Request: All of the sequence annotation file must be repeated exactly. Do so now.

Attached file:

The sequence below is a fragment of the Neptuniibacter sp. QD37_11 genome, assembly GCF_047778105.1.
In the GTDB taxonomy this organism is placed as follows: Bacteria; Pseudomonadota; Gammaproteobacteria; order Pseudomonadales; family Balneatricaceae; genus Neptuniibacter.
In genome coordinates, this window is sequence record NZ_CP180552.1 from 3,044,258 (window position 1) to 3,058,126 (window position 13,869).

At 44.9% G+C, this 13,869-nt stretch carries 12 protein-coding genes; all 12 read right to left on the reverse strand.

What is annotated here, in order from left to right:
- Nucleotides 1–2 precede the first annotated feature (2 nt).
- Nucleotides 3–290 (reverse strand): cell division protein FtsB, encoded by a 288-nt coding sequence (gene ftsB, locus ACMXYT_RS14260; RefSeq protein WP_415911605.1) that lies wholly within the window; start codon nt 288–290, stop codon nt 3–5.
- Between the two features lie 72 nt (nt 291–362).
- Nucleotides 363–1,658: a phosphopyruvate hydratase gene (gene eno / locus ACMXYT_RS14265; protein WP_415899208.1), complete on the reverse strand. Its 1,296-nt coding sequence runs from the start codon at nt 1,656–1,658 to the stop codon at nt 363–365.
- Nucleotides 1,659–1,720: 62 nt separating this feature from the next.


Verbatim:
The sequence below is a fragment of the Neptuniibacter sp. QD37_11 genome, assembly GCF_047778105.1.
In the GTDB taxonomy this organism is placed as follows: Bacteria; Pseudomonadota; Gammaproteobacteria; order Pseudomonadales; family Balneatricaceae; genus Neptuniibacter.
In genome coordinates, this window is sequence record NZ_CP180552.1 from 3,044,258 (window position 1) to 3,058,126 (window position 13,869).

At 44.9% G+C, this 13,869-nt stretch carries 12 protein-coding genes; all 12 read right to left on the reverse strand.

What is annotated here, in order from left to right:
- Nucleotides 1–2 precede the first annotated feature (2 nt).
- Nucleotides 3–290 (reverse strand): cell division protein FtsB, encoded by a 288-nt coding sequence (gene ftsB, locus ACMXYT_RS14260; RefSeq protein WP_415911605.1) that lies wholly within the window; start codon nt 288–290, stop codon nt 3–5.
- Between the two features lie 72 nt (nt 291–362).
- Nucleotides 363–1,658: a phosphopyruvate hydratase gene (gene eno / locus ACMXYT_RS14265; protein WP_415899208.1), complete on the reverse strand. Its 1,296-nt coding sequence runs from the start codon at nt 1,656–1,658 to the stop codon at nt 363–365.
- Nucleotides 1,659–1,720: 62 nt separating this feature from the next.